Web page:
Monthly Archives: September 2016

James Carter conquers the world

Wherever you live in the world if you are a gardener ‘of a certain age’ then you’re bound to remember Carters Tested Seeds. They were one of the great horticultural institutions of the 19th and 20th centuries. But where are they … Continue reading

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Sir Nathaniel Bacon, his kitchen garden and his cookmaid

  The Latin epitaph on this marble funerary monument translates as “Look Traveller, this is the monument of Nathaniel Bacon, A Knight of the Bath, whom, when experience and observation had made him most knowledgeable in the history of plants, … Continue reading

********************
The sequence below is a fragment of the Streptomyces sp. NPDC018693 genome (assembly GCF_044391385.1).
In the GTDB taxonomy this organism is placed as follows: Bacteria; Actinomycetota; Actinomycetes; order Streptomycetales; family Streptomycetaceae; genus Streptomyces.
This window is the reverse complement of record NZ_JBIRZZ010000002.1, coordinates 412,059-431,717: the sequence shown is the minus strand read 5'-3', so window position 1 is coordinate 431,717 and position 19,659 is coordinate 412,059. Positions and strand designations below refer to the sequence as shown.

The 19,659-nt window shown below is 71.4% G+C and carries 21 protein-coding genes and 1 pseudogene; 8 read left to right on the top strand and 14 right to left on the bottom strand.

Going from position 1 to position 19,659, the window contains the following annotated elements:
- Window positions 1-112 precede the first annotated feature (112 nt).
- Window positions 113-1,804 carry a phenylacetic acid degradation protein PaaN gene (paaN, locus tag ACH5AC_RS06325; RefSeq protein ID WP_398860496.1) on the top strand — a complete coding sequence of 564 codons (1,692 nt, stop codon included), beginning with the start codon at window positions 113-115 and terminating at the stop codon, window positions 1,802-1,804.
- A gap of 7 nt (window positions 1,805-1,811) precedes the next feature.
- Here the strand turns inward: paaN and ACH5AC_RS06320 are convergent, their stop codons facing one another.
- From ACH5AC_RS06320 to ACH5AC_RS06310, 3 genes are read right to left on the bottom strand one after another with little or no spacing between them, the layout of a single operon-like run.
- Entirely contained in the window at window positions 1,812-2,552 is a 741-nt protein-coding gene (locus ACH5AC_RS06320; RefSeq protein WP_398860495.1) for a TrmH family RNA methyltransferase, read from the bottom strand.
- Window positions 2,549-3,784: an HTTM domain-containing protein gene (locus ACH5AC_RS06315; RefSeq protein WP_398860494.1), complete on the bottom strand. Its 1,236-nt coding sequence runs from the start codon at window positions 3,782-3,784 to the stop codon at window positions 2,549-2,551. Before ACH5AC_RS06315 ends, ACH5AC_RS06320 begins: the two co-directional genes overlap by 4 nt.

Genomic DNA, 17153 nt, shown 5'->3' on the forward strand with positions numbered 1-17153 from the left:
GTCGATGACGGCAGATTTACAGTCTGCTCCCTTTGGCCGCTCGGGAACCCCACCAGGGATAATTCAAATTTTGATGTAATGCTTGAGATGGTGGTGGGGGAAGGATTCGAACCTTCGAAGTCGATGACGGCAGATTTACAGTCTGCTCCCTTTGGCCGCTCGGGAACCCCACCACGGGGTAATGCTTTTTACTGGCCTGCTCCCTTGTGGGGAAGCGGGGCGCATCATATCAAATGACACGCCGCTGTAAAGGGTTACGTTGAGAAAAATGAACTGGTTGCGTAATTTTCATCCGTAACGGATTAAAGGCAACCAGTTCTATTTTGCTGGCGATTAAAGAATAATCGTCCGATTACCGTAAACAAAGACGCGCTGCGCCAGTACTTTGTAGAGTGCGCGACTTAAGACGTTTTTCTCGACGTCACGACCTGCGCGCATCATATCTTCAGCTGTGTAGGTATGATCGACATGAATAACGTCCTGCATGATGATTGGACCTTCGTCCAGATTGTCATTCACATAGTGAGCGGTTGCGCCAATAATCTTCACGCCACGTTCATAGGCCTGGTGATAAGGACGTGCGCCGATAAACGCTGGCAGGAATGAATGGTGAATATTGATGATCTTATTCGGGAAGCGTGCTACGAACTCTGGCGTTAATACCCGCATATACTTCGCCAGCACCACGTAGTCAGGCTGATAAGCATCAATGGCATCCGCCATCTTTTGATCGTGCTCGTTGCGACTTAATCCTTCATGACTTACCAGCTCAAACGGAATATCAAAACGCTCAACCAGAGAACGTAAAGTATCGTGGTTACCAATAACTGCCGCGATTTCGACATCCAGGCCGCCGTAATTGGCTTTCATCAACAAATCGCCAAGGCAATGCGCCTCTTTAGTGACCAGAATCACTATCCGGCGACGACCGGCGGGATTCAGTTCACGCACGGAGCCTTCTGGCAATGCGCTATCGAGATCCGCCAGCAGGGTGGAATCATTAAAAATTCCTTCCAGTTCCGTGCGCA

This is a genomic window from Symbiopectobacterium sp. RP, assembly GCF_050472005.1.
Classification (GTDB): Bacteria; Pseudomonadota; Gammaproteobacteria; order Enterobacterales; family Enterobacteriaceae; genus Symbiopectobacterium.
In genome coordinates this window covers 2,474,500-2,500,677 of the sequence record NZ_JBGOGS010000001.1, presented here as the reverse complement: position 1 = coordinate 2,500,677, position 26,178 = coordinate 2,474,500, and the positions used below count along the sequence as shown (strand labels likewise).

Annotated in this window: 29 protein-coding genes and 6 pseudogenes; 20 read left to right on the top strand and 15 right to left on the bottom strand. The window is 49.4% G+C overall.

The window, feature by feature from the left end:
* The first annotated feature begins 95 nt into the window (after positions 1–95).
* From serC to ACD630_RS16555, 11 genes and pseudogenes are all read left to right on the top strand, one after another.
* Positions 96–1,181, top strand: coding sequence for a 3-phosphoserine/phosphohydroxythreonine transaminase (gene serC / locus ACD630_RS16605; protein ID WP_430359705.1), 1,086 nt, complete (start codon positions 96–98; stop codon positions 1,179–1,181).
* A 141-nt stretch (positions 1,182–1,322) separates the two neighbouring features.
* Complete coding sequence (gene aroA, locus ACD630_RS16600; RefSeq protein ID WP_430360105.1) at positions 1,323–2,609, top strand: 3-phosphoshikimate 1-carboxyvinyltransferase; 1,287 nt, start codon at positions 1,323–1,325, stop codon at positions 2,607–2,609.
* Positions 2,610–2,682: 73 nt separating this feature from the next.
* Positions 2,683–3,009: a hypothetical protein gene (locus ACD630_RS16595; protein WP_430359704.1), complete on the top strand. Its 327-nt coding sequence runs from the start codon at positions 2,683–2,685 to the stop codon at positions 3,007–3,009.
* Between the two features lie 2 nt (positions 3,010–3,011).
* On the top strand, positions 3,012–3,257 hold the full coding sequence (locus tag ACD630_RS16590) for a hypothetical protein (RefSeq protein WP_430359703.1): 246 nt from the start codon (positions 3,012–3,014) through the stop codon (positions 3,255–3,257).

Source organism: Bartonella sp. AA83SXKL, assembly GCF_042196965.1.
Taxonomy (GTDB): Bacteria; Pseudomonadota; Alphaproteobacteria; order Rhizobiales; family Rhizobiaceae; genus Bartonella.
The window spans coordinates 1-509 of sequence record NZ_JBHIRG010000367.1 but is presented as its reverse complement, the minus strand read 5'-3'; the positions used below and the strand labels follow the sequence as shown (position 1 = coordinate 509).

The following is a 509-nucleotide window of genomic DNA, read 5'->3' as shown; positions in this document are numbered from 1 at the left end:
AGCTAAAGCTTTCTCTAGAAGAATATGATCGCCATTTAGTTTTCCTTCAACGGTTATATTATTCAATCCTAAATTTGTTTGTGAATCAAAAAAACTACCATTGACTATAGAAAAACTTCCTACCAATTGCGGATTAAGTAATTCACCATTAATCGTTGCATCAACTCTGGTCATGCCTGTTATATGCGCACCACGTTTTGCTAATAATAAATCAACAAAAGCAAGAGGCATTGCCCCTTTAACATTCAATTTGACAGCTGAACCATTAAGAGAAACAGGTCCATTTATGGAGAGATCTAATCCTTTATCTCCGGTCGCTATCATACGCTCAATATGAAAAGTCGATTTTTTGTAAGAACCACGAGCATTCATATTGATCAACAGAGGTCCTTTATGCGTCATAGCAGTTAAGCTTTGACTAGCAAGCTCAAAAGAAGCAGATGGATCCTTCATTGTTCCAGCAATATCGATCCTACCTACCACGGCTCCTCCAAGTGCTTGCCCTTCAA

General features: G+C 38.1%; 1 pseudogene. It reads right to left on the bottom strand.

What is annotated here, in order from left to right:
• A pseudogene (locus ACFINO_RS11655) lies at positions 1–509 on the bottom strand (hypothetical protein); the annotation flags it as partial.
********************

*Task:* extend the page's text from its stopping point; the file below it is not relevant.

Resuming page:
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The Rev Ditchfield & another view of Capability Brown

Today is a post about the  author or editor of around 100 books and articles, who, in the fine tradition of this blog, has partly been chosen because you won’t have heard of him!  He’s also another in the line of gardening clergymen … Continue reading

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Fishing Temples 2: the 18th century

Last week’s post was about the earliest surviving garden buildings designed for fishing which dated from the 16th and 17thc. After I’d published it I realised that I’d missed out some tiny but atmospheric details from some plates by Jan Drapentier for Henry … Continue reading

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